It’s all very well to say that Mumbai is the financial capital of the country and how it needs to be right up there with public infrastructure to qualify as a global city. These are homilies that will be uttered by political parties as the state nears another assembly election.
The truth is that Mumbai, like most other elections, won’t matter in the manifestos of these political parties, nor will it feature prominently in the plans going ahead. The reason is simple, and it need not be over-analysed — Mumbai has no political ownership. Even the Shiv Sena, which has been in power in the BMC with its ally BJP for more than two decades, has shown little interest in the city’s infrastructure development. There is no indication to believe that there will be a sudden change of heart this time around.
Most of the infrastructure projects are planned ad hoc, and have no relation to the overall development of the city. The Wadala-Chembur Monorail is one such example. File pic
Much has been written about Mumbai’s crumbling infrastructure, so much so that it has become fashionable to say the city is dying, or worse, dead.
It is neither dying nor dead, but what Mumbai suffers from is tactical attention and strategic neglect.
Think about it: most of the infrastructure projects are planned ad hoc, and have no relation to the overall development of the city. The Wadala-Chembur Monorail is one such example. The badly-planned feeder bus routes to the Mumbai Metro is another. While the Congress-NCP government has a lot to show in terms of value of the projects as well as the sheer number, the projects themselves have little strategic value.
Also, most of the infrastructure projects that the state government has approved for Mumbai have been for public and private transport. But take the yearly headache of water shortage. Between 1951 and 2011, Mumbai’s population has grown from 2.9 million to more than 20 million. The seven water sources to Mumbai were mostly built in the late 1800s and early 1900s. Only the Middle Vaitarna dam is of recent vintage. It is a shame that in 2014, Mumbai has to depend on the vagaries of rainfall to keep its citizens from going thirsty.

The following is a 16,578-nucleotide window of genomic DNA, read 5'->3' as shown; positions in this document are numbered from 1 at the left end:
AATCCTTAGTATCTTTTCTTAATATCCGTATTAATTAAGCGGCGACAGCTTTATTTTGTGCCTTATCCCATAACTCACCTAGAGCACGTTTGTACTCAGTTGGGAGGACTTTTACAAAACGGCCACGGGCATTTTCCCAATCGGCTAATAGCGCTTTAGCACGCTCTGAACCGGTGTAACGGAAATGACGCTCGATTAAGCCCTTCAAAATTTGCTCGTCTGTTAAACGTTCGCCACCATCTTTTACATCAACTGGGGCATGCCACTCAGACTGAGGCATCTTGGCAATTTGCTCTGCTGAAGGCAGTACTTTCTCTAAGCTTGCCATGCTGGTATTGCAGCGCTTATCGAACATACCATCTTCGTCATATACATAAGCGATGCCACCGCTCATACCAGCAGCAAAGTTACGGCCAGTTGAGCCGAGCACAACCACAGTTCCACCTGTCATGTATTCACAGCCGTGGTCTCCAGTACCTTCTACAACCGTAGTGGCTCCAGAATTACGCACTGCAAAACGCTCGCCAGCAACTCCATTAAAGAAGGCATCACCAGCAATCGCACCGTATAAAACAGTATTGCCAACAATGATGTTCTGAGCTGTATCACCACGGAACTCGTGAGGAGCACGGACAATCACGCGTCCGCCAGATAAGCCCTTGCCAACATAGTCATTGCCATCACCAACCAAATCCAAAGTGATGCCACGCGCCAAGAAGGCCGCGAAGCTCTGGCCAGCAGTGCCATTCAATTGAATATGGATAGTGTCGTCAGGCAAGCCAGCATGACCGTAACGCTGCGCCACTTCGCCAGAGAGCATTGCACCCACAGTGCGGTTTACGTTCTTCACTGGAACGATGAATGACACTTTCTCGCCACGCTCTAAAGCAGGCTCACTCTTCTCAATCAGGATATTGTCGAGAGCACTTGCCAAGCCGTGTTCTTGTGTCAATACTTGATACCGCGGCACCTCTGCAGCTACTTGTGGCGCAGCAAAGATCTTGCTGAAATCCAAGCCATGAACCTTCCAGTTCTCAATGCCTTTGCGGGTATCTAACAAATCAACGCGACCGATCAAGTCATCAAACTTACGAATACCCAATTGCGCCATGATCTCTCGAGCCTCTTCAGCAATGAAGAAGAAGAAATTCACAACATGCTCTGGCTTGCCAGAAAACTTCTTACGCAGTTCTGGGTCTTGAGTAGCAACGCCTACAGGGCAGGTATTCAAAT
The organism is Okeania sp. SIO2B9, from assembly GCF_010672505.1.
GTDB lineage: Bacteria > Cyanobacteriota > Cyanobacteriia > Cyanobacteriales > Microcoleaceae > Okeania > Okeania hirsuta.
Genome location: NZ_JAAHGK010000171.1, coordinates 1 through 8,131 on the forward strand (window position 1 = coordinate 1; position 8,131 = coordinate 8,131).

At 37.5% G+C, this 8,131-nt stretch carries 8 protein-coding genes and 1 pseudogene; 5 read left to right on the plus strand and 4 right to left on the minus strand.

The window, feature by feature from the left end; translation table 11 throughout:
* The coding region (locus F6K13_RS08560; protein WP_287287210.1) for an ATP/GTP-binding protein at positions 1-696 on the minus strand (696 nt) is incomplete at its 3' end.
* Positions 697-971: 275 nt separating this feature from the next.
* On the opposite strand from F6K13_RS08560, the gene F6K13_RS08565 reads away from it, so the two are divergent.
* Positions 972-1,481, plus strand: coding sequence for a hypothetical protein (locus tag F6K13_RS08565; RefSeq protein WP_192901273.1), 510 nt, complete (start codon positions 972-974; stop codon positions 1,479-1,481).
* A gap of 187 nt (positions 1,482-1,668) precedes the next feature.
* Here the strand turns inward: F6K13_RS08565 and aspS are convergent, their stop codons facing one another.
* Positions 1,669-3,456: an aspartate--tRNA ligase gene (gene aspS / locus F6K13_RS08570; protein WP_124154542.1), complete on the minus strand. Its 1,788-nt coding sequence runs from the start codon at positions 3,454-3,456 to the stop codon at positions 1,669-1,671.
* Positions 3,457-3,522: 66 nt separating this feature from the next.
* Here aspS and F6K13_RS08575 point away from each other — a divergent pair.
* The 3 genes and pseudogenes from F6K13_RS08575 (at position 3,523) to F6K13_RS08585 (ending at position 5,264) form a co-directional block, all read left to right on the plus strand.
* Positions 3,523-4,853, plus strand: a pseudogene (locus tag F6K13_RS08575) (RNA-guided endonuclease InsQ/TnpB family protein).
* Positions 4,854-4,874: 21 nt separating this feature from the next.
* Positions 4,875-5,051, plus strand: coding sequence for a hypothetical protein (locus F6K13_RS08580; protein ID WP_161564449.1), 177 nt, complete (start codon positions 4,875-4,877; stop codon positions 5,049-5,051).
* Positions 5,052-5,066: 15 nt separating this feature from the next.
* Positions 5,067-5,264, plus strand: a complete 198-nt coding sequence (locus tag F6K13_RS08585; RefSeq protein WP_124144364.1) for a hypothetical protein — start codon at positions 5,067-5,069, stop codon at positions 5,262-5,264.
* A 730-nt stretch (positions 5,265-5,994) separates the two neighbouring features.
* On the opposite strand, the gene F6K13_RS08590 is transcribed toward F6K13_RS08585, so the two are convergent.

What if the rainfall is not adequate next year? The easy solution is to cut water supply by 20 per cent in the early stages and then gradually increase it to a higher percentage. This is not only a travesty to those who anyway get not more than two hours of water every day, but is also a massive human rights issue, given that new residential towers end up getting 24 hours of water while the poorer sections of the city have to stand in queue for a water tanker to land up in their colonies.
Consistent, high-quality power is another basic need of the city, and this too has been neglected. There are many reasons for this; the primary one being that BEST, a BMC undertaking is unwilling to cede territory to Tata Power, which has shown greater alacrity in distributing power. So red tape and business rivalry is holding up cheap power to the island city, and the government is unable to do much.
Let’s take another example: disaster management. Since the deluge of July 26, 2005, the city has not faced many natural disasters, so the real mettle of the disaster management team is yet to be tested. But there have been severe cases of waterlogging and areas of the city being cut off from the rest. In almost all these situations, the disaster management team has come a cropper.
The trouble with our infrastructure planners is that they are singlemindedly focused on transport, and projects start and end at roads. The big debate, therefore, will be about creating a coastal road or another sea link, rather than making public transport so robust that people ditch their cars and move to buses and trains. Or, horror of horrors, bicycles.
Has any political party tried to address these issues? There is certainly no evidence of that. A great city, to paraphrase a South American city mayor, is not where poor people can buy cars; it is where the rich people travel by public transport. The mayor in question, Enrique Penalosa of Bogota in Colombia, is credited with commissioning and building 300 km of protected bike lanes. In Mumbai’s Bandra Kurla Complex, one of the few areas that have a bike lane, the bicycles are nowhere to be found because the lanes are taken over by motorbikes for parking.
Not much has been done to salvage this situation.
It is quite evident from the utterances (or lack thereof) of political parties that the assembly election this year will be headed the same way for Mumbai; it will be another case of tactical attention and strategic neglect.
Sachin Kalbag is editor, mid-day. He can be reached at email@example.com or on Twitter at @SachinKalbag